October 15, 2016 11:46 am
Updated: October 15, 2016 8:10 pm

Long-time city councillor Terry Hincks dies after battle with cancer

WATCH ABOVE: Long-time city councillor Terry Hincks has passed away. The ward 9 councillor had been battling cancer for years. And Friday evening, he died in hospital. Christa Dao reports on his legacy and how the city is remembering him.


Terry Hincks, a Regina city councillor who served for four terms, has passed away, Global News has learned.

He died Friday evening surrounded by his family. He was 64 years old.

Hincks was diagnosed with colon cancer in 2013.

WATCH: City councillor Terry Hincks shares his story on colon cancer.

Doctors then discovered new cancer in 2015 after a surgery in Calgary. He made the decision to have treatment in Houston and was back in city hall by April 2015.

Hinks became the Ward 9 city councillor in 2003 and was seeking reelection in the upcoming Regina municipal election on Oct. 26.

He was also an active member of the board of police commissioners in Regina.

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In 2013, Hincks, who also worked in real estate, shared his story of addiction. He said he started drinking at a young age and made the decision to enter a rehab program in Vancouver in 2012.

“I hid it well for a long time,” Hincks said during a 2013 interview.

READ MORE: Regina city councillor shares his story of addiction

Other boards and committees Hincks has been a member of include the Evraz Place Board, the Public Works and Infrastructure Committee and the Regina Exhibition Association’s board of directors.

Hinks grew up in the North Central neighbourhood of Regina and was an offensive line coach at Notre Dame College. He has also coached minor and high school football for 20 years.

While at the University of Regina, he played junior football for the Regina Rams and also tried out for the Saskatchewan Roughriders.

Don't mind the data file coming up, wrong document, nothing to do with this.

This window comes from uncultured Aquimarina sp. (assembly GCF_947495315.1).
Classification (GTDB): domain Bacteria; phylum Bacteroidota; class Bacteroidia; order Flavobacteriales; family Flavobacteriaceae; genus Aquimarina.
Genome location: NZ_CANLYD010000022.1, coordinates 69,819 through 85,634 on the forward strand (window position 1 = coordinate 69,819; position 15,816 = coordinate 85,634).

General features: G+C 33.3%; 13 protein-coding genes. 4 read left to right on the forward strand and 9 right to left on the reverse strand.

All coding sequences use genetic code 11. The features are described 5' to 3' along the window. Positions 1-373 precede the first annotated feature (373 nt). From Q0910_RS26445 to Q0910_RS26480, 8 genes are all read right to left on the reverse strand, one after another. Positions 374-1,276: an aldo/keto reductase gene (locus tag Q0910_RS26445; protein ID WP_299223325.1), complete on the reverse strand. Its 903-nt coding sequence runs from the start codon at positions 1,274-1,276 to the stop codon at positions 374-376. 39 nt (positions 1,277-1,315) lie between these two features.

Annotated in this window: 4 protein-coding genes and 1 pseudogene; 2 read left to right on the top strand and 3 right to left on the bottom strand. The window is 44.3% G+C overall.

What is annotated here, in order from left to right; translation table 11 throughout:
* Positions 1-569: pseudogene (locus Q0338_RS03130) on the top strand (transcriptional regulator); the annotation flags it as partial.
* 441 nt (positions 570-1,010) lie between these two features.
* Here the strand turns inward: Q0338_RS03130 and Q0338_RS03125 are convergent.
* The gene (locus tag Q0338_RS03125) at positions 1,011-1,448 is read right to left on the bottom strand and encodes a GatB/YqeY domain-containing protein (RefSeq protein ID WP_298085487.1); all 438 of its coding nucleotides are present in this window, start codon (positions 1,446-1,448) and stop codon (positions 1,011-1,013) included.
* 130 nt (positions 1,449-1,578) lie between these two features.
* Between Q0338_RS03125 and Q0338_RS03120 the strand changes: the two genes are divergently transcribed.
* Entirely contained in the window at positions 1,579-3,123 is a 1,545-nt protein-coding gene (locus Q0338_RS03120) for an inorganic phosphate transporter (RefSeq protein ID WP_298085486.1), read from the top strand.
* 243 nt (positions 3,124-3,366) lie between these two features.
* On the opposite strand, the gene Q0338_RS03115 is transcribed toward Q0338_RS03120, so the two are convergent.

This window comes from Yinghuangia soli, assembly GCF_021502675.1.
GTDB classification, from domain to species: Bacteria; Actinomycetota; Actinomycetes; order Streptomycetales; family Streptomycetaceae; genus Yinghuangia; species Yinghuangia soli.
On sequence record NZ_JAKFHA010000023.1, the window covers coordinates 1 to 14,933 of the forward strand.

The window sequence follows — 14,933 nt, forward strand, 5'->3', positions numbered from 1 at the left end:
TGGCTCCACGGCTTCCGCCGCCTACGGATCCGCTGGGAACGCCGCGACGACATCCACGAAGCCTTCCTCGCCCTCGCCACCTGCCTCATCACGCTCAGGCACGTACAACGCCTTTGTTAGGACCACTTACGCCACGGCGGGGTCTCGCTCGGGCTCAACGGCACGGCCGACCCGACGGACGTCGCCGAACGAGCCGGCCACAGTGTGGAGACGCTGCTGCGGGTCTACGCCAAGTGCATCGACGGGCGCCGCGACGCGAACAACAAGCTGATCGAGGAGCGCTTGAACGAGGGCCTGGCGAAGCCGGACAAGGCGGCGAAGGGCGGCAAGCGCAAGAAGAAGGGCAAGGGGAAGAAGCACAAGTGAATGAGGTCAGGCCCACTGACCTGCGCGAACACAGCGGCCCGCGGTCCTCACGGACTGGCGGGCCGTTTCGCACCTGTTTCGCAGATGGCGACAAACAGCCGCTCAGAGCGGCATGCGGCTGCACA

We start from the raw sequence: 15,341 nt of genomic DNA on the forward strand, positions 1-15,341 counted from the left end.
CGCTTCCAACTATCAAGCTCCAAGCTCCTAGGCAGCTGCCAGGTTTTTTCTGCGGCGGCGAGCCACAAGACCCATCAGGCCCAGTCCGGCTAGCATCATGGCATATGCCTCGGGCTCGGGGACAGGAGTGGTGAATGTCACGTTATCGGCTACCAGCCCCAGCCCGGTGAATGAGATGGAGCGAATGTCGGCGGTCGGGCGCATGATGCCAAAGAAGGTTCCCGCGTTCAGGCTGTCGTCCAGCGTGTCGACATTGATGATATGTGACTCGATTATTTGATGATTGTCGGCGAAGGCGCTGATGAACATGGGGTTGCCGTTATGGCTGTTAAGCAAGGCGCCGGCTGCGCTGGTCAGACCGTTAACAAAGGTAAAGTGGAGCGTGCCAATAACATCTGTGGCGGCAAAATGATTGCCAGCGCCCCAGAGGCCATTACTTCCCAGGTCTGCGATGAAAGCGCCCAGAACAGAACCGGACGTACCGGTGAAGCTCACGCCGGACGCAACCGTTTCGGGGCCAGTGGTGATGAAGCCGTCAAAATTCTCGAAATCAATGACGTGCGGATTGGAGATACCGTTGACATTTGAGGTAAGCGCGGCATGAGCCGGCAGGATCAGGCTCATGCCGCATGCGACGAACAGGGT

On Saturday, Mayor Michael Fougere and city councillors gathered together at city hall to remember his magnetic smile and larger than life personality.

“He had a passion and commitment to our city that is really second to none. Absolutely unparalleled. His heart was as big as Regina. We will miss him,” Fougere explained.

“Anybody who knows Terry knows he fought with dignity and strength. [He was] an unbelievable person.”

His friend and colleague Wade Murray said it was Hincks’ humble roots that kept him grounded and compassionate.

“He was a giant when it came to looking after the community. Even in my community, in the inner-city in North Central, he would constantly and tirelessly look after the inner-city because that’s where he came from,” Murray said.

Hincks became the Ward 9 city councillor in 2003 and was seeking re-election in the upcoming Regina municipal election on Oct. 26.

According to the city, his name will remain on the ballot come election day.

“His name does stay on the ballot. It’s too late to take it off. That’s why we had the nomination date closing on Sept. 21,” Fougere explained.

Hincks is survived by his wife Darlene, his son Andrew and two grandchildren.

© 2016 Global News, a division of Corus Entertainment Inc.

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